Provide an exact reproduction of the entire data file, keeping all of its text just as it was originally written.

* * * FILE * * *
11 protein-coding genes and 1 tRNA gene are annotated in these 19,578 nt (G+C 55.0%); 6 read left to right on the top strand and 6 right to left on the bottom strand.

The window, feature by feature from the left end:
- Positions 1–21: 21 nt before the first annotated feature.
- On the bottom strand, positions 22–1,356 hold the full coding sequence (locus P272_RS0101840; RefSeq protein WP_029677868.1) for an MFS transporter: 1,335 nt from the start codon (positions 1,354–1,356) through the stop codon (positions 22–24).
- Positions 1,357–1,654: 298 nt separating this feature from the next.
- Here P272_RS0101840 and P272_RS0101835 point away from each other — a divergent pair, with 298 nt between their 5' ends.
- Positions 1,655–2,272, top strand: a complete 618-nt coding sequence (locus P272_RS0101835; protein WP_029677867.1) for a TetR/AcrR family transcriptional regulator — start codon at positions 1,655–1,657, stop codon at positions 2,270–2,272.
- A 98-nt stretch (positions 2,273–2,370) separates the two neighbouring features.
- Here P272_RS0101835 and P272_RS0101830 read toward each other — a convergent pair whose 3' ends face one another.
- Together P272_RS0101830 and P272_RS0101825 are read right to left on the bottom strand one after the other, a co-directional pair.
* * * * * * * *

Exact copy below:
11 protein-coding genes and 1 tRNA gene are annotated in these 19,578 nt (G+C 55.0%); 6 read left to right on the top strand and 6 right to left on the bottom strand.

The window, feature by feature from the left end:
- Positions 1–21: 21 nt before the first annotated feature.
- On the bottom strand, positions 22–1,356 hold the full coding sequence (locus P272_RS0101840; RefSeq protein WP_029677868.1) for an MFS transporter: 1,335 nt from the start codon (positions 1,354–1,356) through the stop codon (positions 22–24).
- Positions 1,357–1,654: 298 nt separating this feature from the next.
- Here P272_RS0101840 and P272_RS0101835 point away from each other — a divergent pair, with 298 nt between their 5' ends.
- Positions 1,655–2,272, top strand: a complete 618-nt coding sequence (locus P272_RS0101835; protein WP_029677867.1) for a TetR/AcrR family transcriptional regulator — start codon at positions 1,655–1,657, stop codon at positions 2,270–2,272.
- A 98-nt stretch (positions 2,273–2,370) separates the two neighbouring features.
- Here P272_RS0101835 and P272_RS0101830 read toward each other — a convergent pair whose 3' ends face one another.
- Together P272_RS0101830 and P272_RS0101825 are read right to left on the bottom strand one after the other, a co-directional pair.